There are no winners with divorce, but dads stand to lose more….
Divorce is not something married couples like to think about. Even as a happily married father, the thought of any scenario where I would split from my wife fills me with dread. Dread at the impact the process and the eventual outcome would have on Jack and our relationship.
My only experience of divorce – thankfully – has been second hand: As a son, friend and secret lover of celebrity gossip, rather than as an actual divorcee. But I’ve been around enough divorce to know splits between parents are often bitter, protracted and can be severely damaging to any future relationships.
My wife and I have always said that, should the worst happen and we decide to get divorced, we would do our upmost to avoid the courts.
I’d like to think we could do this, first and foremost to keep things stable for Jack’s sake. But also because we’re not just married, but also very good friends, who share similar interests.
I’d like to think we could do it, but ultimately, we’ll never know unless it actually does happen. This is why I’ve been quite pleased to read about plans to change the law, placing courts under a legal obligation to guarantee both divorcing parents access to their children.
This move by ministers, I think, is a very good thing. But I would say that wouldn’t I, being a dad and all?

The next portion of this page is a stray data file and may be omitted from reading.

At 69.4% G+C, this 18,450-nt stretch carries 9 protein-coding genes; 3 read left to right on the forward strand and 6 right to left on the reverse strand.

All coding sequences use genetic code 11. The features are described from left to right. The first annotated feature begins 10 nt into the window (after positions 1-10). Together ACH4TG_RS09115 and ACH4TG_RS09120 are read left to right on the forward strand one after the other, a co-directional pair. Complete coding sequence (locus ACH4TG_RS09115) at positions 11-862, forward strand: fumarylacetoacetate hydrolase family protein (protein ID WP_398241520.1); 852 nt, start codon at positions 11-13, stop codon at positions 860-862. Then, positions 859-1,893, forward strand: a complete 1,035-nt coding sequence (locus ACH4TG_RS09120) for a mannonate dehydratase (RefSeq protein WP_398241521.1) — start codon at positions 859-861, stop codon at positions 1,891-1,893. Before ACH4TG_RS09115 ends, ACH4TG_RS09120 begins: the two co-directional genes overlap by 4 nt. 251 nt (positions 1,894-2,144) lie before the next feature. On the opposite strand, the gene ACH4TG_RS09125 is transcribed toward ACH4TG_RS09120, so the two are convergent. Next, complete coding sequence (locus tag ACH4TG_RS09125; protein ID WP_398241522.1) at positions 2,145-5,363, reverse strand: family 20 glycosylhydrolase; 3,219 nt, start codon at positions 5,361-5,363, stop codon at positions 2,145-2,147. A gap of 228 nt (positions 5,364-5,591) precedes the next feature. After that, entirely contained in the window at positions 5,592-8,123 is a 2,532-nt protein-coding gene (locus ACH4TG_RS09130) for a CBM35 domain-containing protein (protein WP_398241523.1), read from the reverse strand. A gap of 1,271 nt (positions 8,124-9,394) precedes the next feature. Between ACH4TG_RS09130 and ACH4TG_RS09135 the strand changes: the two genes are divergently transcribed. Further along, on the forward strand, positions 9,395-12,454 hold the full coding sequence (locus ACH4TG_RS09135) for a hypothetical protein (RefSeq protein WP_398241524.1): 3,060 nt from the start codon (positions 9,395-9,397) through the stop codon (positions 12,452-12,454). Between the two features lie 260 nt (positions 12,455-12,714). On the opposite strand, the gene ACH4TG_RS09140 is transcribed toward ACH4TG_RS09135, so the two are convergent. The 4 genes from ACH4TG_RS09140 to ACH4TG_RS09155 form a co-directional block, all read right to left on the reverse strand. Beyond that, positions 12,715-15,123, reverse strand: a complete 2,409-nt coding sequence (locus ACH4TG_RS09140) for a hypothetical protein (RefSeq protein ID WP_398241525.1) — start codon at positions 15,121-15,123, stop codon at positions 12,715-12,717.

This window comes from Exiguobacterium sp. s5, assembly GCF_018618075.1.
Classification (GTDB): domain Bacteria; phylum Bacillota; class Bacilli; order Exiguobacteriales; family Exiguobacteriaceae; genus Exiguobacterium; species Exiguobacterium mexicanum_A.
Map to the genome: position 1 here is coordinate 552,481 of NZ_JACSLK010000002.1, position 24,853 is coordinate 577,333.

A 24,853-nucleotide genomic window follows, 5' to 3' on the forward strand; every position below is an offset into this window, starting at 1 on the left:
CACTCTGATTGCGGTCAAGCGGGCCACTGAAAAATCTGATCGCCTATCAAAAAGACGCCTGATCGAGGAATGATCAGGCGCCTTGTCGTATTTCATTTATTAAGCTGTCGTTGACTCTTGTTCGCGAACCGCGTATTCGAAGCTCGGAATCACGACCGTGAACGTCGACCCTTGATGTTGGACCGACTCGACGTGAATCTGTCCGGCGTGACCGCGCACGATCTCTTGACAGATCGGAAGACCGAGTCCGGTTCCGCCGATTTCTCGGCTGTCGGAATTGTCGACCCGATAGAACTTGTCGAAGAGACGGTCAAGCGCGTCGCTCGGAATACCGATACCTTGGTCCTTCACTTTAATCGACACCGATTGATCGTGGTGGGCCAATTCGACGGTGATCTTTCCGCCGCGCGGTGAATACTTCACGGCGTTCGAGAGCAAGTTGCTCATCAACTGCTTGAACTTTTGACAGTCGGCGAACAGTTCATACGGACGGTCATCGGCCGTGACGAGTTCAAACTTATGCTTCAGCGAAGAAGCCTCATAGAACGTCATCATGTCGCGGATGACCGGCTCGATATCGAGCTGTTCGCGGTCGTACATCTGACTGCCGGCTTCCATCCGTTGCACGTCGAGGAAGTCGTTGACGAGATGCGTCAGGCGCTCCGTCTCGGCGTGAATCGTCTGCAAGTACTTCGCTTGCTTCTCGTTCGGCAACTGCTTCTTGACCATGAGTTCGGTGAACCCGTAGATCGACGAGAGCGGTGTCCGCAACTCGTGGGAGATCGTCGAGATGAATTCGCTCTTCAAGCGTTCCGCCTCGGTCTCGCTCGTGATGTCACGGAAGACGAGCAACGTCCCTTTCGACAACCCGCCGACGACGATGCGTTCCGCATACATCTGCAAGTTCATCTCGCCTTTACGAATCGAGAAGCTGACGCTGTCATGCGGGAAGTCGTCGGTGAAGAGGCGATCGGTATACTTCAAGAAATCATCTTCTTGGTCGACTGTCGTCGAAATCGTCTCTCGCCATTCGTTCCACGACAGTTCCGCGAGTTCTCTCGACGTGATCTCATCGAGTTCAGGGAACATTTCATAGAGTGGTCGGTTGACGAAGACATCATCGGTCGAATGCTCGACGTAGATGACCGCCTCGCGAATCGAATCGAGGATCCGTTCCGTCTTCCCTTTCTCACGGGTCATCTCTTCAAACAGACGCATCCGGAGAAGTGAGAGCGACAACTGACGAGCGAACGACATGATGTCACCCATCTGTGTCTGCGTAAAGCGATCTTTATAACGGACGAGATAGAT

I mean to make no moral point here. Just to state a fact. The law basically sets out that mums are primarily responsible for the care of children, and nowhere is this more evident than in divorce rulings.
In lots of cases, giving mum primary responsibility makes lots of sense. But we can also all accept that this gives rise to scenarios where dads – often perfectly good dads – see their moral right to access completely neglected.
I’m not just talking about the ‘direct action’ Fathers4Justice lot who enjoy a spot of wall-climbing and fancy dress. I’m talking about ordinary dads, sane, sensible, with a good job but who for whatever reason are denied the chance to see their children and who are fairly powerless to do anything about it.
I’ve yet to speak to anyone about this, including my wife, who doesn’t think these proposals are a good thing. Surely it’s just another instance of the law moving with the times? After all, we dads are much more involved with our kids than we were 20 years ago…